4 Telltale Signs of Spinal Stenosis

4 Telltale Signs of Spinal Stenosis

Spinal stenosis is a common disorder, causing symptoms in up to 500,000 Americans each year. However, few people understand the condition or how to spot the signs of a problem.

As a board-certified neurosurgeon, Dr. Arien Smith brings his expertise in nonsurgical and surgical treatments for spinal stenosis to Brain and Spine Institute of New York and New Jersey. In this blog, Dr. Smith offers insight into spinal stenosis and why it causes these four common symptoms.

The anatomy of a problem

The average adult has 24 vertebrae in their spine. These bones are stacked on top of each other to form the spinal column, which protects the spinal cord passing through its center.

Spinal stenosis develops when spaces within your spine grow narrow, putting pressure on spinal nerves. These restrictions can occur anywhere along the spine, including your neck and lower back.

While it’s possible to be born with a small spinal canal, this condition usually happens over time due to:

Because spinal stenosis typically develops slowly, it’s possible to have a narrowing in your spine without realizing it. However, it can also trigger four particular symptoms, depending on its location and severity.

Telltale signs of spinal stenosis

When you have spinal stenosis, the spinal cord or the nerve roots exiting your spinal column don’t have enough space. Because of the nerve involvement, it causes four symptoms that are easy to spot.

1. Pain

Several problems can lead to back pain or neck pain. However, spinal stenosis often causes pain that comes and goes. It can also vary from a dull ache, tenderness, or cramping to burning or shock-like jolts.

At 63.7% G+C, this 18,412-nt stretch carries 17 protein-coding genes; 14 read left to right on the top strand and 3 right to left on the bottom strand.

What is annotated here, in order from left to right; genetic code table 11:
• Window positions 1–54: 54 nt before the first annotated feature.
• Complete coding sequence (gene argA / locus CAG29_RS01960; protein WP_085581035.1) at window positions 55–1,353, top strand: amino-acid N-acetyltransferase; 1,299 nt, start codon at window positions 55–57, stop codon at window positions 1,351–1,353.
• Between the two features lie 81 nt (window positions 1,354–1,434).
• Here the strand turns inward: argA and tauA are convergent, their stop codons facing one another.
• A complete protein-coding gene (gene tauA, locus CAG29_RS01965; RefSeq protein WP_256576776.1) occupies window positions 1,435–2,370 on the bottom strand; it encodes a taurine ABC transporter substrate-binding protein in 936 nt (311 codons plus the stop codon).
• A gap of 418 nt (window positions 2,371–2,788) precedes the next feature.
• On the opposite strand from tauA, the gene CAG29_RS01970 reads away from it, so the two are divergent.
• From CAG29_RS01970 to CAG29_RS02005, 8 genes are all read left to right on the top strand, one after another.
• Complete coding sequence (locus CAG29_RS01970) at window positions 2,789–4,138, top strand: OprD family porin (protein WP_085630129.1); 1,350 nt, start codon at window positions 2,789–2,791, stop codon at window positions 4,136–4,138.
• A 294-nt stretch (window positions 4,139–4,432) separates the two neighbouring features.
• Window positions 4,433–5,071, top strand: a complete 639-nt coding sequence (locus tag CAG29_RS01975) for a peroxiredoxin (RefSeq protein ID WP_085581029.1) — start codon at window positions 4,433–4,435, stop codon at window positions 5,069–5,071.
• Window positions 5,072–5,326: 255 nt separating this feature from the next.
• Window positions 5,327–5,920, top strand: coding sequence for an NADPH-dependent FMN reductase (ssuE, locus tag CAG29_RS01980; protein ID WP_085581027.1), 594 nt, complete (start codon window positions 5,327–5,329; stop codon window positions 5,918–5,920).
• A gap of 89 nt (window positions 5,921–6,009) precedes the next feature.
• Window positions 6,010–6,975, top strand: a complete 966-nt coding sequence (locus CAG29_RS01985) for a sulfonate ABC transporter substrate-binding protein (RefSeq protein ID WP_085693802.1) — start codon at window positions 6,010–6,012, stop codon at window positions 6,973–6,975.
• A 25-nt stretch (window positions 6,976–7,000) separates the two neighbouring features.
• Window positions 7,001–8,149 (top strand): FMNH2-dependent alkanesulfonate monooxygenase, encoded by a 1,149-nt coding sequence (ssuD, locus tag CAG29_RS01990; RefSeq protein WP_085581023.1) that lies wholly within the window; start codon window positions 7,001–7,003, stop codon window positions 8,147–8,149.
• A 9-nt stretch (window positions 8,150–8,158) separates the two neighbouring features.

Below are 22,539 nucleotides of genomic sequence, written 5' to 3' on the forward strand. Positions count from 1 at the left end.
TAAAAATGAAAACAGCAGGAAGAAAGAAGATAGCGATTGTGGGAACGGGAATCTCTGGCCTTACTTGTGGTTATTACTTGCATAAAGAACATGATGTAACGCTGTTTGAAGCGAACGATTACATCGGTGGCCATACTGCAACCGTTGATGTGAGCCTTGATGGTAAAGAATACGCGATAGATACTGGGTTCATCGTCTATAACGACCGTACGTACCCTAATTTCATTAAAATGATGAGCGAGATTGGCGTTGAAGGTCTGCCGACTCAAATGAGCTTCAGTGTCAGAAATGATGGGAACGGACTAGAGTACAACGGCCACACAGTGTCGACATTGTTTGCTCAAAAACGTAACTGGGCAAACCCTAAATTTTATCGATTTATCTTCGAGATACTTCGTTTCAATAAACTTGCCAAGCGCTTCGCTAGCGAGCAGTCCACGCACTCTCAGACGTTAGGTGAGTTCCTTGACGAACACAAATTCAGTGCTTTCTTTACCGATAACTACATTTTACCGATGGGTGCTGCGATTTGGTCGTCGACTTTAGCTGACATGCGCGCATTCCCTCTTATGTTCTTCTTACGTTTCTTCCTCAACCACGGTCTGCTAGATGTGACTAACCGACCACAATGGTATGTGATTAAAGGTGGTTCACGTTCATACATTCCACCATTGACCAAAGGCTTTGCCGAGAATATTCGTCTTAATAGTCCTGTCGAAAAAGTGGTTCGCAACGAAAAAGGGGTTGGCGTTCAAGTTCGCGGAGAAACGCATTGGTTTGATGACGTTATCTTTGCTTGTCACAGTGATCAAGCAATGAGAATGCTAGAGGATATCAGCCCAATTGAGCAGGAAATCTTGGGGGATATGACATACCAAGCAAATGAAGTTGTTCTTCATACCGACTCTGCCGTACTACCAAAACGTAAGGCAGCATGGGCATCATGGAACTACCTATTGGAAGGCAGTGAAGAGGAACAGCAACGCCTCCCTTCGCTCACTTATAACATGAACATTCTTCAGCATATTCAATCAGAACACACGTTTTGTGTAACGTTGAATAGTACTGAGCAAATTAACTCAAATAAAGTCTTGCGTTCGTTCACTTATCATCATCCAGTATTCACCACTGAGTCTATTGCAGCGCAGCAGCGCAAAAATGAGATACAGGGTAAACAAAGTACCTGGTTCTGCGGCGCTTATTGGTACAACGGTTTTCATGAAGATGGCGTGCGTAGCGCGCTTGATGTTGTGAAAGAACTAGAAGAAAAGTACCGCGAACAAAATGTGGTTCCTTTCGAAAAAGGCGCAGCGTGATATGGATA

It’s also common for spinal stenosis pain to worsen when you stand for long periods or walk, especially when walking downhill. If you find that your pain improves when you bend slightly forward, it’s often a telltale sign of spinal stenosis.

2. Tingling or numbness

Do you have abnormal sensations like tingling, crawling, or numbness that radiate into your arms or legs? These symptoms follow a constricted nerve path when you have spinal stenosis. 

For example, if you have constriction in your lower back, you can experience sciatica symptoms running into one or both legs. Similarly, stenosis in the cervical spine can cause these sensations to radiate into the neck, shoulder, arms, and hands.

3. Weakness

Spinal stenosis also causes heaviness or weakness along the affected nerve, interfering with your motor skills. When it involves the lower spine, these issues can lead to problems lifting your foot or toes, even causing you to involuntarily drag your foot or trip while walking.

You can also have problems with fine motor skills in your hands when spinal stenosis occurs in your neck. This can lead to challenges performing daily tasks, like buttoning a shirt or writing.

4. Loss of bladder or bowel control

While less common, these symptoms typically appear in severe cases of spinal stenosis, and you shouldn’t ignore them. Without treatment, spinal stenosis can worsen and cause permanent nerve damage leading to irreversible complications, including incontinence, numbness and weakness, balance problems, and paralysis.

Diagnosing and treating spinal stenosis

Don’t wait to get treatment for spinal stenosis, especially if you have symptoms that interfere with your daily life. Dr. Smith can diagnose your condition, and he offers nonsurgical and surgical interventions to reduce pressure on your nerves, restore function, and ease your symptoms.

To learn more about spinal stenosis and your treatment options, contact Brain and Spine Institute of New York and New Jersey by calling or booking an appointment online today.

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